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Sleeping Too Little Causing Weight Gain? Study Suggests Yes

Sleep is important for both mental and physical health, that much is commonly known. There are a number of disorders that affect sleep, however, such as sleep apnea, which affects 18 million Americans. This disorder can interfere with the body’s ability to rest, and leave one feeling tired and depressed.

Not only that, but recent studies have shown that there is a link between sleep deprivation and weight gain. One new study shows that getting less than 7 hours of sleep can actually be one of the factors leading to obesity and other weight related illnesses.

The study from the University of Leeds in England states that missing out on a full night’s sleep consistently may be a contributing factor to obesity. The study involved more than 1,600 adult’s sleeping and eating patterns being monitored, as well as their weight, waist circumference, and blood pressure.

The study revealed that those that reported less than seven hours of sleep have larger waists than those who get more sleep. The difference between the two was an average of three centimeters when measured.

“Because we found that adults who reported sleeping less than their peers were more likely to be overweight or obese, our findings highlight the importance of getting enough sleep,” said Dr. Laura Haride, lead researcher, via the University of Leeds. “How much sleep we need differs between people, but the current consensus is that seven to nine hours is best for most adults.”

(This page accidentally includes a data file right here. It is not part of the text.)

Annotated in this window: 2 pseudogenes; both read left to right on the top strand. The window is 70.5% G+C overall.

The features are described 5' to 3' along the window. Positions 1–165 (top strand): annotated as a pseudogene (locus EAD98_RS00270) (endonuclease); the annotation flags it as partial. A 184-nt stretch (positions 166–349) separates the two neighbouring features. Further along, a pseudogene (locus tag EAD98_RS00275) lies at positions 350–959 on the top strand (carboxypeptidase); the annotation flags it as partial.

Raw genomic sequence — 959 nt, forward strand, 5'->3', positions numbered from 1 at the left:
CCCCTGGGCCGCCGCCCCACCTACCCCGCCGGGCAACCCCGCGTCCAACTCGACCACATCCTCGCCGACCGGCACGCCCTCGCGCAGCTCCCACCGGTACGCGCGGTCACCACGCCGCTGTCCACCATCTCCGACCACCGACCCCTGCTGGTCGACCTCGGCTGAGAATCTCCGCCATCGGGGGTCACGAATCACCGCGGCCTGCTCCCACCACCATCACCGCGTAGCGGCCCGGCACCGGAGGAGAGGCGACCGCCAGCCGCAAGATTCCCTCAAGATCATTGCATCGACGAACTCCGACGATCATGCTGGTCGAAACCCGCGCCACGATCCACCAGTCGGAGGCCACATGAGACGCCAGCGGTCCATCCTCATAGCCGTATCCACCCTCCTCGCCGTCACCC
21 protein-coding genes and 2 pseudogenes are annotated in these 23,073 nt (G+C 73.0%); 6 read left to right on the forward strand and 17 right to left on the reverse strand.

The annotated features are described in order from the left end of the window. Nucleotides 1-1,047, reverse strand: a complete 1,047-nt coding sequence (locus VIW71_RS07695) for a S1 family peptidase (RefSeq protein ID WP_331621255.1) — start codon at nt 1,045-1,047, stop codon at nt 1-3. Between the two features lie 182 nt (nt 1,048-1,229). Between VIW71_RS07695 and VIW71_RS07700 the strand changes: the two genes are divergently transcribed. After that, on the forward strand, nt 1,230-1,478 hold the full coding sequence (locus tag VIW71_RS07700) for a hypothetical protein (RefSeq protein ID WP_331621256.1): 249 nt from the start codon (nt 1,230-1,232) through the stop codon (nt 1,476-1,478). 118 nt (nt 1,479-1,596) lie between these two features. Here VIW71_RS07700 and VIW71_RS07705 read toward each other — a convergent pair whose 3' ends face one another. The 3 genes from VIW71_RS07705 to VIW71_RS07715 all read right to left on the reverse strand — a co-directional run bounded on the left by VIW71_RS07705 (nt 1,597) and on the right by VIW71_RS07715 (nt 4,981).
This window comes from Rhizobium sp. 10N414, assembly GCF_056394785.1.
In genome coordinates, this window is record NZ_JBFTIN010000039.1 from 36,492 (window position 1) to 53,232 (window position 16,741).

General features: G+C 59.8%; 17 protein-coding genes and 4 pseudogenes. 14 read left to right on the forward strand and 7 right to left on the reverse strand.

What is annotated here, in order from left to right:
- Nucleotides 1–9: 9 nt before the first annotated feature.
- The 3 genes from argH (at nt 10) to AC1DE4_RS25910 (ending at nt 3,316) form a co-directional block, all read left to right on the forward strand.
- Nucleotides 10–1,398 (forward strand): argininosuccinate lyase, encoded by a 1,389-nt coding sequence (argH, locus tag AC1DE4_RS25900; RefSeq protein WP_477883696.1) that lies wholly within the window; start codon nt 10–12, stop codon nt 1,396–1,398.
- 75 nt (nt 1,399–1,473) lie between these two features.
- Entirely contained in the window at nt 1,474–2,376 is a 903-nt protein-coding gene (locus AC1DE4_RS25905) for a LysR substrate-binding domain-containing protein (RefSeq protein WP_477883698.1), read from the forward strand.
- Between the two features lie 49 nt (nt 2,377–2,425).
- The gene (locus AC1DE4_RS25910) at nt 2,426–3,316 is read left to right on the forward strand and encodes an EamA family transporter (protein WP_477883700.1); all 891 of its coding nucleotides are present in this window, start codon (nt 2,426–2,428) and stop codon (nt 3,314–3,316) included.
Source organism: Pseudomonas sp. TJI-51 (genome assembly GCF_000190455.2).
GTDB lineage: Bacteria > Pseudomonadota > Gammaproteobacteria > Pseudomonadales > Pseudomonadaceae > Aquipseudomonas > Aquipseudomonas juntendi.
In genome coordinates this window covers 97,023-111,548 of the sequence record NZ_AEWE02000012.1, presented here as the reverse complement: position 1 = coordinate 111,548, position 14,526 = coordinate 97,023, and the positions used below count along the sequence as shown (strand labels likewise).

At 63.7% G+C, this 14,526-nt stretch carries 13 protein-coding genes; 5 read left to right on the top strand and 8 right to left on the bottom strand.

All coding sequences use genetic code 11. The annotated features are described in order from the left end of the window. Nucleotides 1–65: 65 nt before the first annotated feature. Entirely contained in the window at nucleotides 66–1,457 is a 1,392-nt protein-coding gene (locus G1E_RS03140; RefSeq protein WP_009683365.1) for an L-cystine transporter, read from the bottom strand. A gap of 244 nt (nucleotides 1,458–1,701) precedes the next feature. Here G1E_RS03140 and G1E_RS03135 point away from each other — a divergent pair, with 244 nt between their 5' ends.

Those that slept less also had less good cholesterol present in their bodies, which is one of the key factors in losing weight and removing body fat.

“The number of people with obesity worldwide has more than doubled since 1980,” said Greg Potter, a researcher on the study. “Obesity contributes to the development of many diseases, most notably type 2 diabetes. Understanding why people gain weight has crucial implications for public health.”

The study also appears to contradict earlier research that showed that getting too much sleep, as in nine or more hours, might have a similar impact as too little. The study by the University of Leeds showed that the BMI and waist circumference was the lowest for people that got 12 hours of sleep.

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